This is not to say, however, that I do not support him for the nomination, even though I ended up voting for Romney. I can’t shake my distrust of Romney, and am not sure that I want him to win.

  • Don S

    Thanks, Kerner, for starting a great thread. You crystallized a lot of the issues for me, and I think you are largely right in your characterizations and categories.

    One small nitpick — to my knowledge, Ann Coulter is not a radio talk show host, and we can thank goodness for that! As for the other hosts, they vary in thinking ability. For example, Hannity is a great and enthusiastic advocate, and is able to get great guests because of his audience, but is definitely not a great thinker. Rush is much more a thinker, and Dennis Prager (and, to a lesser extent, Michael Medved) are definitely in the thinker category. They vary in whom they support — I know Medved is a McCain supporter.

    I don’t necessarily agree with Kerner’s conclusions, however, for the reasons Joe so aptly states. I think Kerner’s scenario is an ideal one, if only McCain were open to such a collaborative approach, and willing to sit under the counsel of some of the “Nathans” you mention. it would be even more ideal if he were to select a young, movement conservative to place under his tutelage as Vice President, to run in four years (when McCain decides, at age 76, not to run again).

    Alas, as Joe says, McCain does not have the temperament for such an approach. It would ruin his maverick image. He is intent on going it alone, and doing things his way, and that, I am sure, will be his course in the presidency.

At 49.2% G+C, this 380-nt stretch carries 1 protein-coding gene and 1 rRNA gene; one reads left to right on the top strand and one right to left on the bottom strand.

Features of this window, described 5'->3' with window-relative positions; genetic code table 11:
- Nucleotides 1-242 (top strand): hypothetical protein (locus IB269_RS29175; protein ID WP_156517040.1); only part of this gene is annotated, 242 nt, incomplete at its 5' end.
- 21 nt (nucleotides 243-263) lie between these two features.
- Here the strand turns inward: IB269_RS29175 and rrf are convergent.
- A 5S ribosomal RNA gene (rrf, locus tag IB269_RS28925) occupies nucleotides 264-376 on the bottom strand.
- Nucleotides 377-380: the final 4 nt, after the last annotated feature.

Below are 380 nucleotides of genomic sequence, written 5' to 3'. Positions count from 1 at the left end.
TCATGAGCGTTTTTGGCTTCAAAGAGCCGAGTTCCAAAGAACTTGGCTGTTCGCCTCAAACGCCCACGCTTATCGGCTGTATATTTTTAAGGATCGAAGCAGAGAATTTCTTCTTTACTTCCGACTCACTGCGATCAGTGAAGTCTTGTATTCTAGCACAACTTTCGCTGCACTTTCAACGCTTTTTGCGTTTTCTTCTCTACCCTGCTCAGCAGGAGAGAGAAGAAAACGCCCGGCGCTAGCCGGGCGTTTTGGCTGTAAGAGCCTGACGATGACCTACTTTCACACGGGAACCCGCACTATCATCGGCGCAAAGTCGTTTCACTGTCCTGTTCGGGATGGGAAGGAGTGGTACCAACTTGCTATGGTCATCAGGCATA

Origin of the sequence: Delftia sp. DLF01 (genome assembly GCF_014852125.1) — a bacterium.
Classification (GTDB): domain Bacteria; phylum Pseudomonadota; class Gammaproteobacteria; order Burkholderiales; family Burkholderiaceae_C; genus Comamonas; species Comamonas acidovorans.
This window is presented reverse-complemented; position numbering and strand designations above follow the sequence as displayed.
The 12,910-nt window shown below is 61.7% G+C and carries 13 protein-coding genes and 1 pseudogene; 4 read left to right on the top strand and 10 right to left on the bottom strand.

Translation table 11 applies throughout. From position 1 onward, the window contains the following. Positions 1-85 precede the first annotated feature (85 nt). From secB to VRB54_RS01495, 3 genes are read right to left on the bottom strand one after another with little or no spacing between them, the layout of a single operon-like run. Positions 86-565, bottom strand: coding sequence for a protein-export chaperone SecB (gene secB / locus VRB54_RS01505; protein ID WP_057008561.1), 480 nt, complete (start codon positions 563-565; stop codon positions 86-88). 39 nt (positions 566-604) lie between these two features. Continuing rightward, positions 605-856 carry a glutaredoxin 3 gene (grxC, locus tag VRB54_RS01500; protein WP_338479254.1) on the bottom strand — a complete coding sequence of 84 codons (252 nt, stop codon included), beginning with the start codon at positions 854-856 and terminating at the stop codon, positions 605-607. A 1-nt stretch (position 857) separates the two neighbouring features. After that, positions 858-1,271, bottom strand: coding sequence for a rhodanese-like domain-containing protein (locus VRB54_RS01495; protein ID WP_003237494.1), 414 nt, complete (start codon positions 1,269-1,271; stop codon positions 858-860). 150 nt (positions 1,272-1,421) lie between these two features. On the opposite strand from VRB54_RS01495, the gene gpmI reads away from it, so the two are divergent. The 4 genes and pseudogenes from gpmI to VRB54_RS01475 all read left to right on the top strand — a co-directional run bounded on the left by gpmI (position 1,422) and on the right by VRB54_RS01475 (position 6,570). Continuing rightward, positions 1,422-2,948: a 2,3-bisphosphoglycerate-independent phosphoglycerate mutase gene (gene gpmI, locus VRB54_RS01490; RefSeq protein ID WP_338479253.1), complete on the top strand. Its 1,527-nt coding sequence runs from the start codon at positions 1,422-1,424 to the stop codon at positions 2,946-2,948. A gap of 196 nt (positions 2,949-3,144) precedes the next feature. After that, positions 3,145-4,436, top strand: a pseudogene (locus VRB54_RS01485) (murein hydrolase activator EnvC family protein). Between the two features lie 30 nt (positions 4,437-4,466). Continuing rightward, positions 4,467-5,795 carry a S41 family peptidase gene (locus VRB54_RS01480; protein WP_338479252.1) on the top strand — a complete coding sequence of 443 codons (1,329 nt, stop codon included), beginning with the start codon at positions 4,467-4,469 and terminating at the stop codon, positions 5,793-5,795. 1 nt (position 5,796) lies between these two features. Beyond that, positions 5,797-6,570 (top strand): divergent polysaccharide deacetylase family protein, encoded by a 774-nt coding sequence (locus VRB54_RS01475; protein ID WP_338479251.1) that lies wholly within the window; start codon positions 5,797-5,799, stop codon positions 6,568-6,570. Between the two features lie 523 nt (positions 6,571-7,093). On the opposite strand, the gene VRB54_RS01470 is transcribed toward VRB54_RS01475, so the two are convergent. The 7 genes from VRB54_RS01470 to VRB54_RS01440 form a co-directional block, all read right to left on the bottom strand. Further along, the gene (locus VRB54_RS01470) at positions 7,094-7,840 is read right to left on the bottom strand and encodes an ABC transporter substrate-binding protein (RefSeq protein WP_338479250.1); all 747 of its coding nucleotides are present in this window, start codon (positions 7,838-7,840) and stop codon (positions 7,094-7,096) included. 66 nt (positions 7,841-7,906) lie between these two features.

This is not to say, however, that I do not support him for the nomination, even though I ended up voting for Romney. I can’t shake my distrust of Romney, and am not sure that I want him to win.

  • http://www.cockahoop.com/ tODD

    Wow, Carl (@12), I think you were the last person I expected to resort to relativism. Though one will have to go to extreme lengths to defend Ann Coulter’s schtick.

    “If you want to think Ann implied Edwards was a faggot, that’s your interpreted construction.” With lines like that, there is no need to fear for my sense of humor. I’m still chuckling at that relativist nonsense. “Words mean something,” indeed. And I know you know what Ann’s words mean, too — you’re smarter than you’re acting.

    “Meanwhile, keep working on a sense of humor.” Ah, the old “humor” defense. Taken, I believe, from Luther’s explanation to the 8th commandment, right?